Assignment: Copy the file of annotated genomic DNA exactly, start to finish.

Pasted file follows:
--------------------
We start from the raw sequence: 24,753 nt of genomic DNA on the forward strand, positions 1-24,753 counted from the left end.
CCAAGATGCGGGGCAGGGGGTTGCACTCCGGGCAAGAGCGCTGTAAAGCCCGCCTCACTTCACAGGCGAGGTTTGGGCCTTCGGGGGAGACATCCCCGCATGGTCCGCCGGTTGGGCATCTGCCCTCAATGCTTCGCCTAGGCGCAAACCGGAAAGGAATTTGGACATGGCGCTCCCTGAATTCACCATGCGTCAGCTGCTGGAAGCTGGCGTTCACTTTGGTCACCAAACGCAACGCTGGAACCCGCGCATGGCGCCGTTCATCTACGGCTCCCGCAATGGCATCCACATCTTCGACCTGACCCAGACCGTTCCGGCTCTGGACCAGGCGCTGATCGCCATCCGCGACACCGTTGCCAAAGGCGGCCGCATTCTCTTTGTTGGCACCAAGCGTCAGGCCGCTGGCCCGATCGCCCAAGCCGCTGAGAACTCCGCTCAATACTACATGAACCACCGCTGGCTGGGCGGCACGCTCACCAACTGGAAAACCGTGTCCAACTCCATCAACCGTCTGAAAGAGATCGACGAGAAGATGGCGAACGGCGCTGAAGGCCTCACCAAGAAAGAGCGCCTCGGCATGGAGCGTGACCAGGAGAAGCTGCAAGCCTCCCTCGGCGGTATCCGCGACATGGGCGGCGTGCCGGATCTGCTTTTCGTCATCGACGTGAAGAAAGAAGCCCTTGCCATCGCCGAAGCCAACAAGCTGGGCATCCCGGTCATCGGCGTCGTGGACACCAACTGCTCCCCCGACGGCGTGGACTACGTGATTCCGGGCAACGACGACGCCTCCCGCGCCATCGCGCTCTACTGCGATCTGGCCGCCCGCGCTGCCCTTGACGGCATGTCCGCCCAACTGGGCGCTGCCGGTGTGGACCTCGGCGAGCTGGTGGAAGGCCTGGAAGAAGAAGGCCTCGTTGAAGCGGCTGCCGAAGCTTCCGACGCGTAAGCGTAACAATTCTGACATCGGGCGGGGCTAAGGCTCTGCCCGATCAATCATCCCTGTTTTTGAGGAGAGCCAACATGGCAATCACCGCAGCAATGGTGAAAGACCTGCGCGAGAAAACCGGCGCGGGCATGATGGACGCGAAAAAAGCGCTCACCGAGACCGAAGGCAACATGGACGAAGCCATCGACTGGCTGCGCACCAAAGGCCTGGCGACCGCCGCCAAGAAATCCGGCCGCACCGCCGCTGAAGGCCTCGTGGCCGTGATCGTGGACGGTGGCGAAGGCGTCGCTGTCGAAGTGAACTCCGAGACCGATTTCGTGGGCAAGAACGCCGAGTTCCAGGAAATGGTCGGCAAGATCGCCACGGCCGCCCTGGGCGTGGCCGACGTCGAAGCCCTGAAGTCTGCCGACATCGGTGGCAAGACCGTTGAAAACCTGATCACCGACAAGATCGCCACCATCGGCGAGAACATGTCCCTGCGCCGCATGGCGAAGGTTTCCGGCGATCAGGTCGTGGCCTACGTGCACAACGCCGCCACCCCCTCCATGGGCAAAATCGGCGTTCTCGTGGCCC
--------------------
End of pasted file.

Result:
We start from the raw sequence: 24,753 nt of genomic DNA on the forward strand, positions 1-24,753 counted from the left end.
CCAAGATGCGGGGCAGGGGGTTGCACTCCGGGCAAGAGCGCTGTAAAGCCCGCCTCACTTCACAGGCGAGGTTTGGGCCTTCGGGGGAGACATCCCCGCATGGTCCGCCGGTTGGGCATCTGCCCTCAATGCTTCGCCTAGGCGCAAACCGGAAAGGAATTTGGACATGGCGCTCCCTGAATTCACCATGCGTCAGCTGCTGGAAGCTGGCGTTCACTTTGGTCACCAAACGCAACGCTGGAACCCGCGCATGGCGCCGTTCATCTACGGCTCCCGCAATGGCATCCACATCTTCGACCTGACCCAGACCGTTCCGGCTCTGGACCAGGCGCTGATCGCCATCCGCGACACCGTTGCCAAAGGCGGCCGCATTCTCTTTGTTGGCACCAAGCGTCAGGCCGCTGGCCCGATCGCCCAAGCCGCTGAGAACTCCGCTCAATACTACATGAACCACCGCTGGCTGGGCGGCACGCTCACCAACTGGAAAACCGTGTCCAACTCCATCAACCGTCTGAAAGAGATCGACGAGAAGATGGCGAACGGCGCTGAAGGCCTCACCAAGAAAGAGCGCCTCGGCATGGAGCGTGACCAGGAGAAGCTGCAAGCCTCCCTCGGCGGTATCCGCGACATGGGCGGCGTGCCGGATCTGCTTTTCGTCATCGACGTGAAGAAAGAAGCCCTTGCCATCGCCGAAGCCAACAAGCTGGGCATCCCGGTCATCGGCGTCGTGGACACCAACTGCTCCCCCGACGGCGTGGACTACGTGATTCCGGGCAACGACGACGCCTCCCGCGCCATCGCGCTCTACTGCGATCTGGCCGCCCGCGCTGCCCTTGACGGCATGTCCGCCCAACTGGGCGCTGCCGGTGTGGACCTCGGCGAGCTGGTGGAAGGCCTGGAAGAAGAAGGCCTCGTTGAAGCGGCTGCCGAAGCTTCCGACGCGTAAGCGTAACAATTCTGACATCGGGCGGGGCTAAGGCTCTGCCCGATCAATCATCCCTGTTTTTGAGGAGAGCCAACATGGCAATCACCGCAGCAATGGTGAAAGACCTGCGCGAGAAAACCGGCGCGGGCATGATGGACGCGAAAAAAGCGCTCACCGAGACCGAAGGCAACATGGACGAAGCCATCGACTGGCTGCGCACCAAAGGCCTGGCGACCGCCGCCAAGAAATCCGGCCGCACCGCCGCTGAAGGCCTCGTGGCCGTGATCGTGGACGGTGGCGAAGGCGTCGCTGTCGAAGTGAACTCCGAGACCGATTTCGTGGGCAAGAACGCCGAGTTCCAGGAAATGGTCGGCAAGATCGCCACGGCCGCCCTGGGCGTGGCCGACGTCGAAGCCCTGAAGTCTGCCGACATCGGTGGCAAGACCGTTGAAAACCTGATCACCGACAAGATCGCCACCATCGGCGAGAACATGTCCCTGCGCCGCATGGCGAAGGTTTCCGGCGATCAGGTCGTGGCCTACGTGCACAACGCCGCCACCCCCTCCATGGGCAAAATCGGCGTTCTCGTGGCCC